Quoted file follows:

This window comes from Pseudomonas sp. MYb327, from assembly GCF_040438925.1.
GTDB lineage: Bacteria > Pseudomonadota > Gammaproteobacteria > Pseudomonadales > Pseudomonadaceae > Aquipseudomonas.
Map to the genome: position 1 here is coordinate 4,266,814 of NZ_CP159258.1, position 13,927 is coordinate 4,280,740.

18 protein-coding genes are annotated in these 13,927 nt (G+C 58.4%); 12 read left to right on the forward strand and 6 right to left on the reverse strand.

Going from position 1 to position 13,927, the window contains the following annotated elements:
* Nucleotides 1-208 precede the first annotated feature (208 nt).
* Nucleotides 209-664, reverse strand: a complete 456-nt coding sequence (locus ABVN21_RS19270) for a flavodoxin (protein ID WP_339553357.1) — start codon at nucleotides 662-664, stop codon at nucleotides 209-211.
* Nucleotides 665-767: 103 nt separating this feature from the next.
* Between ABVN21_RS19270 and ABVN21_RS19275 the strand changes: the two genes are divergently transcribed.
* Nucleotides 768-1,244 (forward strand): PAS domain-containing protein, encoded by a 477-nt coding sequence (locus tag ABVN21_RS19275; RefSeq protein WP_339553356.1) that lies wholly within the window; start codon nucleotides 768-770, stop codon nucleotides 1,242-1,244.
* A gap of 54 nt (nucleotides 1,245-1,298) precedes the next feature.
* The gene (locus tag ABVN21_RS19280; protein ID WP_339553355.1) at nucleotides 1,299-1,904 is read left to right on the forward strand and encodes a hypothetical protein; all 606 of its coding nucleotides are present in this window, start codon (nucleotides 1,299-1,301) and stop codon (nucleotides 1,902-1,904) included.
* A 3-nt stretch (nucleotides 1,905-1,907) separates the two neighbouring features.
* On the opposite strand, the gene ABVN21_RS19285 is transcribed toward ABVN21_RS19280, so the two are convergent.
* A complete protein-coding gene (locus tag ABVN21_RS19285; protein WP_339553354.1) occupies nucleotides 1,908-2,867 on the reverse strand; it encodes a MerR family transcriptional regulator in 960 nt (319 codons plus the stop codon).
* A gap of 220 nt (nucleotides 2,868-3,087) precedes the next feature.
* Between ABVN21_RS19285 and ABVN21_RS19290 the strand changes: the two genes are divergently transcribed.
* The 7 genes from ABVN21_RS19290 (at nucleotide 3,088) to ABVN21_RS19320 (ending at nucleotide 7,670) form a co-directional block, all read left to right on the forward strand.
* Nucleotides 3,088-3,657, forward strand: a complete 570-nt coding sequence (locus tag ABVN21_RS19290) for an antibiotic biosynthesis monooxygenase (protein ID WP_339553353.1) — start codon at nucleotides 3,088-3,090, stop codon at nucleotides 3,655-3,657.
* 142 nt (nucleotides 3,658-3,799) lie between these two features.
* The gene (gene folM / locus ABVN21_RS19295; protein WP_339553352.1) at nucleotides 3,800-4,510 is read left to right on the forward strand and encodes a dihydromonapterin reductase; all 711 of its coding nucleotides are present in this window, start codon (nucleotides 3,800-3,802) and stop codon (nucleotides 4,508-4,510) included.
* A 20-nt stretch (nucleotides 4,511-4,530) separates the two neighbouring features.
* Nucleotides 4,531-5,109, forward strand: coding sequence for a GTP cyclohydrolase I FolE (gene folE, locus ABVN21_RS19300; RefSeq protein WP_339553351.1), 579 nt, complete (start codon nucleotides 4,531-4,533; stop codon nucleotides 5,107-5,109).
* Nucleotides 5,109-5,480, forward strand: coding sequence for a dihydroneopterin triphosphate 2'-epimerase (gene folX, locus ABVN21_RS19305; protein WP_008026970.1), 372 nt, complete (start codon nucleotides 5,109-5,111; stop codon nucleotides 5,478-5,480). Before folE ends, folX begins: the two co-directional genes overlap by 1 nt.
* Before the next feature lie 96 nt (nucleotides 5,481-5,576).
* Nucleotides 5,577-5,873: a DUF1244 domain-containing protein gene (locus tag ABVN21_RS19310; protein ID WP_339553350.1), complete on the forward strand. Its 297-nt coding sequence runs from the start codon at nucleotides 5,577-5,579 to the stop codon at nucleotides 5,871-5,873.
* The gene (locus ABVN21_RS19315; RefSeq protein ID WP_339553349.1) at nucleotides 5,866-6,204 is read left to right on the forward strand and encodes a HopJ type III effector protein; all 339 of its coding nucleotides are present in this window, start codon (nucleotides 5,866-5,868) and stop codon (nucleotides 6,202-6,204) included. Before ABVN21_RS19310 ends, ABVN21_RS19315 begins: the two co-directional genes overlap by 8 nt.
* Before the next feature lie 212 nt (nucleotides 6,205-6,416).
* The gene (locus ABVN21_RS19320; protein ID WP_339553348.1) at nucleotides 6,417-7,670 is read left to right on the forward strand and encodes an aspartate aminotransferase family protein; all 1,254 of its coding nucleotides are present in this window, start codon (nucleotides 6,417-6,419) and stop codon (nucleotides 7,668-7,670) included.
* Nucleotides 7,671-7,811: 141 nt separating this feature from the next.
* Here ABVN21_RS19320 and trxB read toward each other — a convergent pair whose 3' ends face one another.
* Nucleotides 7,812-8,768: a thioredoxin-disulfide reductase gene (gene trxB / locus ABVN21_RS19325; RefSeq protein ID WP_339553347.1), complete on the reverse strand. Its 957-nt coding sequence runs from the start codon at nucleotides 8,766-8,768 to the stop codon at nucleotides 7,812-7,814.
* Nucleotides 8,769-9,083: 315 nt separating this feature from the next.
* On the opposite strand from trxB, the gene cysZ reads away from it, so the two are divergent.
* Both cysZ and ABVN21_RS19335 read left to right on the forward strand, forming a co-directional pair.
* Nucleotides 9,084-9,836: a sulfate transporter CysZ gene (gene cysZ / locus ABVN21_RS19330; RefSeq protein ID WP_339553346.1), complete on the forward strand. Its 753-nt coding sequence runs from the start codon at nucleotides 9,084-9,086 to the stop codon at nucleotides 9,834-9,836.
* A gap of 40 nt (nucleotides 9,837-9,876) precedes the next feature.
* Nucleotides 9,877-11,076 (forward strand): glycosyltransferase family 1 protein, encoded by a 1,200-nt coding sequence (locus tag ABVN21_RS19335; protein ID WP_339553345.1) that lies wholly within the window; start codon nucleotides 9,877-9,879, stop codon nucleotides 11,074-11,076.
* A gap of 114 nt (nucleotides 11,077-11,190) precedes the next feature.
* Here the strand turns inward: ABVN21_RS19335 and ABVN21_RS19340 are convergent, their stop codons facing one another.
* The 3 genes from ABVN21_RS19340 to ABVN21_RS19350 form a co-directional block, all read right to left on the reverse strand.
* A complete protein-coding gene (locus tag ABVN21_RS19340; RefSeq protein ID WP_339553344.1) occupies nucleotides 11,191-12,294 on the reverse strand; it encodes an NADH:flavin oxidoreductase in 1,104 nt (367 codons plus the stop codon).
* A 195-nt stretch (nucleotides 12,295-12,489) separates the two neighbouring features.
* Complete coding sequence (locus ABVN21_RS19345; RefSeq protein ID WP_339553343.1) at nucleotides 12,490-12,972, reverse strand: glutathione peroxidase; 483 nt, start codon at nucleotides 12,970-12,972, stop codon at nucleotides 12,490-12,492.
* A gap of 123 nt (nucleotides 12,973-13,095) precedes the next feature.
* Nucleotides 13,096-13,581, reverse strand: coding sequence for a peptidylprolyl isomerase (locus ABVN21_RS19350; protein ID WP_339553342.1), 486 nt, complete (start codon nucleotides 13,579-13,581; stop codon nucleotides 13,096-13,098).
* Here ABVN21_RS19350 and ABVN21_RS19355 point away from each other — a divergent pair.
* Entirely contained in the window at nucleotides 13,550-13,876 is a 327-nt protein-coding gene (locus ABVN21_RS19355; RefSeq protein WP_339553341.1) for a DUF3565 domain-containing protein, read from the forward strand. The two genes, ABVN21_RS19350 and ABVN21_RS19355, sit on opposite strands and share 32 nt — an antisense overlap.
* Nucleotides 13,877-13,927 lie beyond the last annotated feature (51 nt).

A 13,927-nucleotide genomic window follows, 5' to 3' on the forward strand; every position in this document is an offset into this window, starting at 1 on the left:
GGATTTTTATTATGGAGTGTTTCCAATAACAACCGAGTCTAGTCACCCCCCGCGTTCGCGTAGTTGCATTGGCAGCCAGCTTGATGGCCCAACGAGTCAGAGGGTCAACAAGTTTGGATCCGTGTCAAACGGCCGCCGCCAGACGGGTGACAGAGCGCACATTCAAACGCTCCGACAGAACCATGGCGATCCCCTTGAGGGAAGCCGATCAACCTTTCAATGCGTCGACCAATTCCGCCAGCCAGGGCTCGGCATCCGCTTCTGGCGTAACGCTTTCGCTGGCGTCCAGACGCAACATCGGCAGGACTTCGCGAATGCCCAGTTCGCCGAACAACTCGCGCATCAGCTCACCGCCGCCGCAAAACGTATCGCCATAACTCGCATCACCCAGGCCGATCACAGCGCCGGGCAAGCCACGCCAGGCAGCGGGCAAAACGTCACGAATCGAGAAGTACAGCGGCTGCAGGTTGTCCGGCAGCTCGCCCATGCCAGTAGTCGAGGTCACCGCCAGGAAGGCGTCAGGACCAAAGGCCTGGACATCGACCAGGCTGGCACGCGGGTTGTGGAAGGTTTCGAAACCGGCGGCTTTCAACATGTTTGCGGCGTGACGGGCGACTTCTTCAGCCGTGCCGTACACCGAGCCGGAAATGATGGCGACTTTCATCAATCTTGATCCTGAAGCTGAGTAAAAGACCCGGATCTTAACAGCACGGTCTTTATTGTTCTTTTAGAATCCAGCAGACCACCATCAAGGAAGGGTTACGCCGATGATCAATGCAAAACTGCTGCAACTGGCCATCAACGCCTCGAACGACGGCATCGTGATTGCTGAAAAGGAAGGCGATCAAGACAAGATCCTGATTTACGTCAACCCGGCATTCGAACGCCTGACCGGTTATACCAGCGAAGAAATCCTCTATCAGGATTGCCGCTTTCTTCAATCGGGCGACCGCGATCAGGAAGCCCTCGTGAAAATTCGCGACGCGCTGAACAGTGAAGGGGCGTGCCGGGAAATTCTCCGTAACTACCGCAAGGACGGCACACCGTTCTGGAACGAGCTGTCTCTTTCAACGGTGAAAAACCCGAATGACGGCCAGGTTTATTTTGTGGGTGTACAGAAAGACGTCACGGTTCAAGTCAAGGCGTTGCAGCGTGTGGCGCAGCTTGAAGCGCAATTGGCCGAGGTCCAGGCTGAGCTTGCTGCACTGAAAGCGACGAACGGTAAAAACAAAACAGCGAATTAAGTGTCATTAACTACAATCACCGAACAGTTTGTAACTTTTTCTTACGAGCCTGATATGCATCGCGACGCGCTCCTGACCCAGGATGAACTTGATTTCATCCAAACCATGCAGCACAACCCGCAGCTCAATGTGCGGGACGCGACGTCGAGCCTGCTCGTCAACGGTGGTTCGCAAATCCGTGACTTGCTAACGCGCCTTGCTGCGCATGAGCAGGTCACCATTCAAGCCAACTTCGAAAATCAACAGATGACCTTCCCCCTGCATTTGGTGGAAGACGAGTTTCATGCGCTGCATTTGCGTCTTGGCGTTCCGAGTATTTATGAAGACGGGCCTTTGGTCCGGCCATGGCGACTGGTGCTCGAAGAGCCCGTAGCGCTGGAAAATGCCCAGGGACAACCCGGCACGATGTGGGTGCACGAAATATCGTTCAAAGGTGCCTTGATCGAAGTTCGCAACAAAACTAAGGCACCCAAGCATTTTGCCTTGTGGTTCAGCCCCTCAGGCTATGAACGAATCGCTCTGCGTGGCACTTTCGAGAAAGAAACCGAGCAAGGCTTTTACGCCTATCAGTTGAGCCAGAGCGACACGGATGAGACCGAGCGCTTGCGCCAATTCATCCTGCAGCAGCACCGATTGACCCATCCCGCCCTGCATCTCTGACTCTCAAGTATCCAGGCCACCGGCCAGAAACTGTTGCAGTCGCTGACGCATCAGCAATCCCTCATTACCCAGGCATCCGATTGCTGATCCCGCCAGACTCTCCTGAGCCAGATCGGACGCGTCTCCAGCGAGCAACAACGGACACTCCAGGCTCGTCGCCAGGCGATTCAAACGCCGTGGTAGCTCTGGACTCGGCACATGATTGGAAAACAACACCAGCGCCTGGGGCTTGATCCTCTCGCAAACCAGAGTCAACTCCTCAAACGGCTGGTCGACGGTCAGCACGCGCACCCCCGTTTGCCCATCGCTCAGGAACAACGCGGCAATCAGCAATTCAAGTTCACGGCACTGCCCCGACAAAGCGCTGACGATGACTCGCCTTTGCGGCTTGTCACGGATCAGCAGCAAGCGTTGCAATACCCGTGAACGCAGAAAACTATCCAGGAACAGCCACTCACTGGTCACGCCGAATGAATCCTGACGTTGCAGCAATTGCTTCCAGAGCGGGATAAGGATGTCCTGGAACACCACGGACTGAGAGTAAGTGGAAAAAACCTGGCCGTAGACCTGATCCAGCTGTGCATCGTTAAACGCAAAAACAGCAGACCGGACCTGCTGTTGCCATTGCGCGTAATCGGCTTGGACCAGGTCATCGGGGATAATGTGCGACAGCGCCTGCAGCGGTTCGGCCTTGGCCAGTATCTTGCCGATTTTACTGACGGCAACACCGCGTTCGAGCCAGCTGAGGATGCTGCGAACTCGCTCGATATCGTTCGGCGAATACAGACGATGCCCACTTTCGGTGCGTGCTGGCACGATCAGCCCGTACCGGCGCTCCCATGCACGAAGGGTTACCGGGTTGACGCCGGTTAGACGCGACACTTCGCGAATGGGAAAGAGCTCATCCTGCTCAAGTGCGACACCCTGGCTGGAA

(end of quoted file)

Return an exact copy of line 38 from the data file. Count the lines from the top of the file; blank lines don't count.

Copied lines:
* Nucleotides 9,877-11,076 (forward strand): glycosyltransferase family 1 protein, encoded by a 1,200-nt coding sequence (locus tag ABVN21_RS19335; protein ID WP_339553345.1) that lies wholly within the window; start codon nucleotides 9,877-9,879, stop codon nucleotides 11,074-11,076.